🎁 Holiday shipping cutoff is 12/15 🎁

Gray Dyed Korean Oak Vessel, Extra Large
Gray Dyed Korean Oak Vessel, Extra Large
Gray Dyed Korean Oak Vessel, Extra Large
Gray Dyed Korean Oak Vessel, Extra Large
Gray Dyed Korean Oak Vessel, Extra Large
Gray Dyed Korean Oak Vessel, Extra Large
  • Load image into Gallery viewer, Gray Dyed Korean Oak Vessel, Extra Large
  • Load image into Gallery viewer, Gray Dyed Korean Oak Vessel, Extra Large
  • Load image into Gallery viewer, Gray Dyed Korean Oak Vessel, Extra Large
  • Load image into Gallery viewer, Gray Dyed Korean Oak Vessel, Extra Large
  • Load image into Gallery viewer, Gray Dyed Korean Oak Vessel, Extra Large
  • Load image into Gallery viewer, Gray Dyed Korean Oak Vessel, Extra Large

Gray Dyed Korean Oak Vessel, Extra Large

Regular price
$1,875.00
Sale price
$1,875.00
Regular price
Sold out
Unit price
per 

Kim Min Wook
Korean Oak
Dimensions: 15.75W x 7.5H

A stunning gallery-quality piece, this oblong bowl has been hand turned and sanded to be smooth on the outside. The edges as well as the inside of the bowl have been left to highlight naturally occurring craggles and cracks. Each nook and cranny tells a different story of what this tree has witnessed in its lifetime. Korean Oak produces acorns (dotori) and has been used in cooking for centuries. Our favorite is dotiri-muk or, acorn jelly. A savory, jiggly, slippery food that acts as a vehicle for its sauce. The practice originated in the mountains of Korea where these Korean Oak trees were prevelant. We love this story from Wikipedia: “During the first of the Japanese invasions of Korea in the Joseon Dynasty, King Seonjo took refuge in the north. Food shortages due to the invasion made it difficult for the villagers to find something to serve the king and his entourage, so they hurriedly made them dotori-muk. Later, even after returning to the palace, King Seonjo often ate dotori-muk as a sign that he would not forget the hardships of the war.” One of the largest bowls we’ve ever curated this piece is dyed and finished with oil and wax.  Kim Min Wook was recently a LOEWE Craft Prize nominee. 1 of 1.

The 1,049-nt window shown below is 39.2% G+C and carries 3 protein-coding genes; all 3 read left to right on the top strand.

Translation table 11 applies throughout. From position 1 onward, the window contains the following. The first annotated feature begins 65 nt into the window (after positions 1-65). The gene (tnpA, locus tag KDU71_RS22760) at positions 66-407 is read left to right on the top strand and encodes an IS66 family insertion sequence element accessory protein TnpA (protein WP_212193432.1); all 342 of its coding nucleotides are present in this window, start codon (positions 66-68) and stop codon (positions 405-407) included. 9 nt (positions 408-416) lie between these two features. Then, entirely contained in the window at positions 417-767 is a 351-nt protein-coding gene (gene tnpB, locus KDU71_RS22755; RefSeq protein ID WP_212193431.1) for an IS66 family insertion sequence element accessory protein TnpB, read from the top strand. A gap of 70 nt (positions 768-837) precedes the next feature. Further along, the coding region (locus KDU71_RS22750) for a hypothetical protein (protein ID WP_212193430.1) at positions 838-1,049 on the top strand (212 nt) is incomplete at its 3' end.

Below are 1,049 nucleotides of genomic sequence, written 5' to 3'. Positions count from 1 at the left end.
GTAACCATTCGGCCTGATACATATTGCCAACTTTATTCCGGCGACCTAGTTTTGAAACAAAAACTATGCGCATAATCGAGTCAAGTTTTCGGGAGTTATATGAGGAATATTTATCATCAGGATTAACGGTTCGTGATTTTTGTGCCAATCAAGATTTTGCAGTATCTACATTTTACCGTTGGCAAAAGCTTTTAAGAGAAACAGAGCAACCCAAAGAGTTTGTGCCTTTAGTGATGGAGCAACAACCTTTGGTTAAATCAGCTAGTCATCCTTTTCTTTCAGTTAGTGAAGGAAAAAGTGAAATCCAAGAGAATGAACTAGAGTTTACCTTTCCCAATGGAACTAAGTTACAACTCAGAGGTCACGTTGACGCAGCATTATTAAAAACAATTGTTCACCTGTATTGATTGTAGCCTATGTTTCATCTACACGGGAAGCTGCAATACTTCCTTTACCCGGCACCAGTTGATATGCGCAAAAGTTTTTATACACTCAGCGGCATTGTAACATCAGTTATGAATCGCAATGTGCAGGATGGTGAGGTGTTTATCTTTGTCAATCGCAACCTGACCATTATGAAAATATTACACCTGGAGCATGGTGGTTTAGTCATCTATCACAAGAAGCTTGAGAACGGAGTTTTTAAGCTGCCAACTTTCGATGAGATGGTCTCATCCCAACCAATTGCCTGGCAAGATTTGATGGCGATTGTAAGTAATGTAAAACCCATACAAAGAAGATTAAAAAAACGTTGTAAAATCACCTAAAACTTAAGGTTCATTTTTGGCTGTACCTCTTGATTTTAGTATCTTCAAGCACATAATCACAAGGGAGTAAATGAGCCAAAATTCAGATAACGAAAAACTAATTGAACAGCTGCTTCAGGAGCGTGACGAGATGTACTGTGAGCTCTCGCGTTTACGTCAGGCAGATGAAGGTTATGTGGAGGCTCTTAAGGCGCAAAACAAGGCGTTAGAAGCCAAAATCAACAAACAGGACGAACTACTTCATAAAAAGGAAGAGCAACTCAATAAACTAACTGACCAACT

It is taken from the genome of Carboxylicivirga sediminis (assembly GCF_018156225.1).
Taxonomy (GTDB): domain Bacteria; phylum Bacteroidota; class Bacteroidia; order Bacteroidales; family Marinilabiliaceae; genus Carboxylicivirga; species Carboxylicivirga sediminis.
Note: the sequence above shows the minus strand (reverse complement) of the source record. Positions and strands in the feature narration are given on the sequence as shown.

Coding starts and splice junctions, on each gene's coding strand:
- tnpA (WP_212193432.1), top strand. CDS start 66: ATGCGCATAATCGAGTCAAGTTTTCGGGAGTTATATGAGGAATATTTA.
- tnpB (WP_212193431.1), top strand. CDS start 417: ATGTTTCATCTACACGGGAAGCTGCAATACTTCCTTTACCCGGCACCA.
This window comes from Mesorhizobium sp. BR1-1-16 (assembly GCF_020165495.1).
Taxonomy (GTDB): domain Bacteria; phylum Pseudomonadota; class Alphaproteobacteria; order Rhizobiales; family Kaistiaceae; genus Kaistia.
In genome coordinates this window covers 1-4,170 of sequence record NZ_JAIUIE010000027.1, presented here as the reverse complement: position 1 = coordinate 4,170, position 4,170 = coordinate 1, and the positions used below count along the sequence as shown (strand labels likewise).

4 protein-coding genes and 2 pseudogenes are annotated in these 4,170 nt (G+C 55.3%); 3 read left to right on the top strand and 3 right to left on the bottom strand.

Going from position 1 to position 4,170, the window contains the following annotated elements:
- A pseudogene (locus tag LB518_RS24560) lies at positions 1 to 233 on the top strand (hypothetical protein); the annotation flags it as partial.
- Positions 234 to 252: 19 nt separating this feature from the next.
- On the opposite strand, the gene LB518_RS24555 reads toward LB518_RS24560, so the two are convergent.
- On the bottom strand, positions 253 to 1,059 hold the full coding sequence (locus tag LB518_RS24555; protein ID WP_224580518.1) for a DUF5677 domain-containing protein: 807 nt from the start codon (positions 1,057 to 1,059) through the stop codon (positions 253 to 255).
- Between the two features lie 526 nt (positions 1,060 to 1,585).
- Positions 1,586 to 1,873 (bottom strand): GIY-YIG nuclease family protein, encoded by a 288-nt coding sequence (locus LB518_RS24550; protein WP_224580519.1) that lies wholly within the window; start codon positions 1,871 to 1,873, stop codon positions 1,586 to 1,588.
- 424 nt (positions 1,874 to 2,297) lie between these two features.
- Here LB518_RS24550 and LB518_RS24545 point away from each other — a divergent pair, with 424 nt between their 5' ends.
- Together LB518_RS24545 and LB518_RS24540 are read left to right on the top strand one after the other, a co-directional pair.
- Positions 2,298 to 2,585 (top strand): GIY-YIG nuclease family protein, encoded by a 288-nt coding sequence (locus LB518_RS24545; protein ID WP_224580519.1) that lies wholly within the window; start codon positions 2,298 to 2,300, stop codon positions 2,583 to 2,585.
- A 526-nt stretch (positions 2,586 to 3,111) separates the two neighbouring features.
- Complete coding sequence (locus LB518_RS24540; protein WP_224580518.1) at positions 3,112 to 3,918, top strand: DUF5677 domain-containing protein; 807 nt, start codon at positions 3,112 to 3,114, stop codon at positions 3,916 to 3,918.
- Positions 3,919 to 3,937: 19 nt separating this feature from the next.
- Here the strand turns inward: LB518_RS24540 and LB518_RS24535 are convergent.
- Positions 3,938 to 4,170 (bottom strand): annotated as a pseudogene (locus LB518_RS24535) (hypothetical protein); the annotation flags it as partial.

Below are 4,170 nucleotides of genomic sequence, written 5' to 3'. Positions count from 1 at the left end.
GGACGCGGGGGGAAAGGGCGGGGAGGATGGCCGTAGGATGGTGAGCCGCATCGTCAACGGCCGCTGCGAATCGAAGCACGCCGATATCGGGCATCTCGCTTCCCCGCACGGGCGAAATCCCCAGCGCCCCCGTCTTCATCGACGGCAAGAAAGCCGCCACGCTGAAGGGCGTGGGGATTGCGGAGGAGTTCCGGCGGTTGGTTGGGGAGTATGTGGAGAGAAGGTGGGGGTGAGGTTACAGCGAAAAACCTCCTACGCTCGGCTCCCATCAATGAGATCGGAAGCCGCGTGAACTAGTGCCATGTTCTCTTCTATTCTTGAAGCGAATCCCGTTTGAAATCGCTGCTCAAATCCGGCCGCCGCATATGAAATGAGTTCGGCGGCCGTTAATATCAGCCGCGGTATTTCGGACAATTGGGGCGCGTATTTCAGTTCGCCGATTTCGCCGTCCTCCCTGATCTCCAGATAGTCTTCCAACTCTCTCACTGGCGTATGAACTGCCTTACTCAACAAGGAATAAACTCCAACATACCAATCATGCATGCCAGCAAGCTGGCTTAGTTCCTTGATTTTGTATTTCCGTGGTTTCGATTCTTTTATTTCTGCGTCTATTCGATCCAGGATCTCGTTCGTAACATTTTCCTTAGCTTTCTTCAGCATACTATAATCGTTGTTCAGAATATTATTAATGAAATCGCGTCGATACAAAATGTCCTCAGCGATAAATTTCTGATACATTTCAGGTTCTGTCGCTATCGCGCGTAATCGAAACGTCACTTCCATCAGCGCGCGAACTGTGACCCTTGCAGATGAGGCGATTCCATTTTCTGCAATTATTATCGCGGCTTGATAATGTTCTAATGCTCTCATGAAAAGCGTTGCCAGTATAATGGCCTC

Care: Not for wet foods. Dust or wipe with a barely damp cloth when needed.

Namu Home Goods Persimmon Tree Organic Bowls and Vases Wabi Sabi

The final product is beautiful, but the process is sweat and work and ultimately, in incredibly amount of effort.

Kim Min Wook has always had a fascination with making things beautiful, and feels that it’s in his DNA. The artist gravitated towards woodworking and has always had an affinity for trees. They are the longest living and tallest living thing on the planet, afterall. While some people like the feel dirt in their hands, and other’s like water, Kim liked the feel of wood. After taking a woodworking class with 20 other students, Kim was only one of only three students to become a woodworker. It was in this class he realized he was different. While most people think about how they can transform wood to make something for themselves, Kim always tried to revive the innate beauty of the tree. Kim says, “Even if my talent is lacking, wood is so beautiful it makes up for where I lack. It fixes me in places, and compensates for my shortcomings. I follow where the wood takes me, I leave my own ambition at the door.” Kim Min Wook’s works are extraordinarily light in comparison to the huge log that he starts with and oftentimes, a block of wood can go from 80 pounds to 1 pound (he works with his father to carry these large pieces of lumber). Stripping away that much wood takes an enormous amount of work. The final product is beautiful, but the process is sweat and work and ultimately, in incredibly amount of effort.

organic vases and bowls
Qi Minu Korean WoodWorking Studio